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ADVANCE Perspective: Nurses

A Balancing Act

Published August 28, 2007 7:57 PM by Pam Tarapchak

I just passed a motherhood milestone this week. My son boarded the bus for his first day of kindergarten. He waved with a smile; I waved back with a heavy heart. Where did the past 5 years go?

As a mom who works full time, I have to admit, somewhat regrettably, much of my time was spent at work. However, I was fortunate to share the momentous bus-boarding event with my son, along with many others, because of the flexible schedule I'm afforded at my workplace.

Recently, Good Morning America reported on a new trend where companies are making it easier for parents to maneuver a work/life balance. One such organization is the Cleveland Clinic. Here, a unique Parent Shift Program offers moms and dads flexible shift options so they can practice nursing AND spend valuable time with their kids.

One nurse featured on the morning news show works a shift from 9:00 a.m. to 2:00 p.m., allowing her to see her kids off to school and be there when they arrive home. However, the hospital also notes on its Web site that this program is not just for parents, but for anyone with a lifestyle that doesn't fit traditional nursing shift hours.

The news report noted the Cleveland Clinic has hired 120 new nurses since it began the unique staffing program 2 years ago. In the face of the nursing shortage, could accommodating parents with flexible scheduling be a solution?

One nurse who posted a comment on the GMA Web site seemed to believe nurses who handle the traditional 12-hour shifts would be left picking up the bulk of the patient care after the "flexible" schedule nurses left for the day. She thought younger nurses today expect to be able to work flex time and often are not scheduled for holidays or weekends. As a nurse with 25 years experience, she believes older nurses get lost in the shuffle.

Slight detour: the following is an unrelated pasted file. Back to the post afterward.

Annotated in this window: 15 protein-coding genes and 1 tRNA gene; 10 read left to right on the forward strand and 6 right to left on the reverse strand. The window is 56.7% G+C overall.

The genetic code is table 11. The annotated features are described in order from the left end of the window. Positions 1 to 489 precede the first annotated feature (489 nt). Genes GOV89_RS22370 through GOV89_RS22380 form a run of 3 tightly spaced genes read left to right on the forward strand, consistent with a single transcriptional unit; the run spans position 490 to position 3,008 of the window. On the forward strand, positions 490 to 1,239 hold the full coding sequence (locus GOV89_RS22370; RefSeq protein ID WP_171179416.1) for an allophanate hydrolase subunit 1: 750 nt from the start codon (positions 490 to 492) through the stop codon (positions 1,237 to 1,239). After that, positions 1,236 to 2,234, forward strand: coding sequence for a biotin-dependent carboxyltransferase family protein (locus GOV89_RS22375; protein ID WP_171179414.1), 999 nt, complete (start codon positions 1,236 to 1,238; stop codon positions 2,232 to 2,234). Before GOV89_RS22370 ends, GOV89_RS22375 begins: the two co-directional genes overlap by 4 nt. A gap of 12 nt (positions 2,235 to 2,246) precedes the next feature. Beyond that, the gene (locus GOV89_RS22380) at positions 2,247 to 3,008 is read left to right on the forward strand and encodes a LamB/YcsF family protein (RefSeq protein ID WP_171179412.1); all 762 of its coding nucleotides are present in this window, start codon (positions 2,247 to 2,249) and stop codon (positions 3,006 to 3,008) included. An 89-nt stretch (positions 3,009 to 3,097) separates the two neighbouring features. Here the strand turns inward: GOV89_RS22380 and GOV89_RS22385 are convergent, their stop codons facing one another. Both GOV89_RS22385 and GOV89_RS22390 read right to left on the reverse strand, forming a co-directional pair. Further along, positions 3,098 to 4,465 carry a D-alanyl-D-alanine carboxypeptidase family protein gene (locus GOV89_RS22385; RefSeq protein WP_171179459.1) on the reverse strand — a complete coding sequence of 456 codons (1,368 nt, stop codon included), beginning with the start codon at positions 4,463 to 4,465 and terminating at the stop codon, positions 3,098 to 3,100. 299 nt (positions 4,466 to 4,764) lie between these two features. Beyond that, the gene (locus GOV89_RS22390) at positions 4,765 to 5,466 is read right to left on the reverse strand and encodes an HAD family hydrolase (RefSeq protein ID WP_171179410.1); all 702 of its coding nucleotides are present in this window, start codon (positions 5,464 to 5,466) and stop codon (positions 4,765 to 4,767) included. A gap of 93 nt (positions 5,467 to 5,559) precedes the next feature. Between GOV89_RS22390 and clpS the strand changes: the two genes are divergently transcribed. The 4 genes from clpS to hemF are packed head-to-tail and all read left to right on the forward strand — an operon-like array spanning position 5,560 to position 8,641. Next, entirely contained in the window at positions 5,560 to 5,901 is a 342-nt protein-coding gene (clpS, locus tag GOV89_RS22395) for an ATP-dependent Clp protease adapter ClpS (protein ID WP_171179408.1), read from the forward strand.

For working parents, or for individuals working and caring for their own parents, flexible scheduling seems like an option more hospitals need to explore.


Whoever thought of the 12 hour shifts must be young and healthy.  I cannot work 12 hour shifts due to health problems, but I can work 6 hours to help during busy times of the day.  Either offer me that or I will file for disability.  Which do you want?  Help a nurse or totally lose a nurse?

Eleanor September 12, 2007 11:57 AM

I think that the Parent Shift program is a great idea.  I wish that my hospital would adopt this scheduling.  I have two children ages 3 and 6 and have been having a hard time with my current schedule.  When I asked to work the same days during the week for daycare issues I was basically told that "nobody cares" if you have children.     I am wondering if anyone else is having this type of problem.

Stephanie , registered nurse September 9, 2007 10:40 AM
New Haven CT

Dear Pam,

What a novel idea!  We can't be good nurses if we don't take care of ourselves first, and most nurses I know include family in 'ourselves'.  Thanks for bringing this idea to the forefront.

Lorettajo Kapinos, Emergency - RN, Baystate Medical Center August 28, 2007 11:53 PM
Springfield MA

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